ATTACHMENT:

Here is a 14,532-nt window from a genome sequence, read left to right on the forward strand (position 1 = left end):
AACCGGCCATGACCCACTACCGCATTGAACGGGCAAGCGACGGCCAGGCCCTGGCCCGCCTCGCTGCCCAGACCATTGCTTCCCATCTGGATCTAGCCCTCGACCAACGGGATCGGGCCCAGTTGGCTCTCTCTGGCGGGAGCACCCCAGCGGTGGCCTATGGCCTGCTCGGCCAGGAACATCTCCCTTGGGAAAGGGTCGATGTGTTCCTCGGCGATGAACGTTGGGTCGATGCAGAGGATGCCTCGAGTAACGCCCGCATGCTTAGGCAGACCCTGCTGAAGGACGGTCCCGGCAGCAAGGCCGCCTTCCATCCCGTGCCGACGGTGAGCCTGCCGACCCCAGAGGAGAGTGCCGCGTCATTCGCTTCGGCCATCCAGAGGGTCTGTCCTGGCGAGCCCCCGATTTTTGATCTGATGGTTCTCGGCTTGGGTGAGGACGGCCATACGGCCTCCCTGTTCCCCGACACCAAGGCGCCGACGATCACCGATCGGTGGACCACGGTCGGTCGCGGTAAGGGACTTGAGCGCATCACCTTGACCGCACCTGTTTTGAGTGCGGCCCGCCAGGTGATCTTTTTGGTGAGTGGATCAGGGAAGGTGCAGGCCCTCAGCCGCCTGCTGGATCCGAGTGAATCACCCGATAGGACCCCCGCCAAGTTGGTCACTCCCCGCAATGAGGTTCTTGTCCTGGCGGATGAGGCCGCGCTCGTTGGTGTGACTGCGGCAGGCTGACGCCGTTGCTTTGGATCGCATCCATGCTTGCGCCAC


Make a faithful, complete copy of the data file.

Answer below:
Here is a 14,532-nt window from a genome sequence, read left to right on the forward strand (position 1 = left end):
AACCGGCCATGACCCACTACCGCATTGAACGGGCAAGCGACGGCCAGGCCCTGGCCCGCCTCGCTGCCCAGACCATTGCTTCCCATCTGGATCTAGCCCTCGACCAACGGGATCGGGCCCAGTTGGCTCTCTCTGGCGGGAGCACCCCAGCGGTGGCCTATGGCCTGCTCGGCCAGGAACATCTCCCTTGGGAAAGGGTCGATGTGTTCCTCGGCGATGAACGTTGGGTCGATGCAGAGGATGCCTCGAGTAACGCCCGCATGCTTAGGCAGACCCTGCTGAAGGACGGTCCCGGCAGCAAGGCCGCCTTCCATCCCGTGCCGACGGTGAGCCTGCCGACCCCAGAGGAGAGTGCCGCGTCATTCGCTTCGGCCATCCAGAGGGTCTGTCCTGGCGAGCCCCCGATTTTTGATCTGATGGTTCTCGGCTTGGGTGAGGACGGCCATACGGCCTCCCTGTTCCCCGACACCAAGGCGCCGACGATCACCGATCGGTGGACCACGGTCGGTCGCGGTAAGGGACTTGAGCGCATCACCTTGACCGCACCTGTTTTGAGTGCGGCCCGCCAGGTGATCTTTTTGGTGAGTGGATCAGGGAAGGTGCAGGCCCTCAGCCGCCTGCTGGATCCGAGTGAATCACCCGATAGGACCCCCGCCAAGTTGGTCACTCCCCGCAATGAGGTTCTTGTCCTGGCGGATGAGGCCGCGCTCGTTGGTGTGACTGCGGCAGGCTGACGCCGTTGCTTTGGATCGCATCCATGCTTGCGCCAC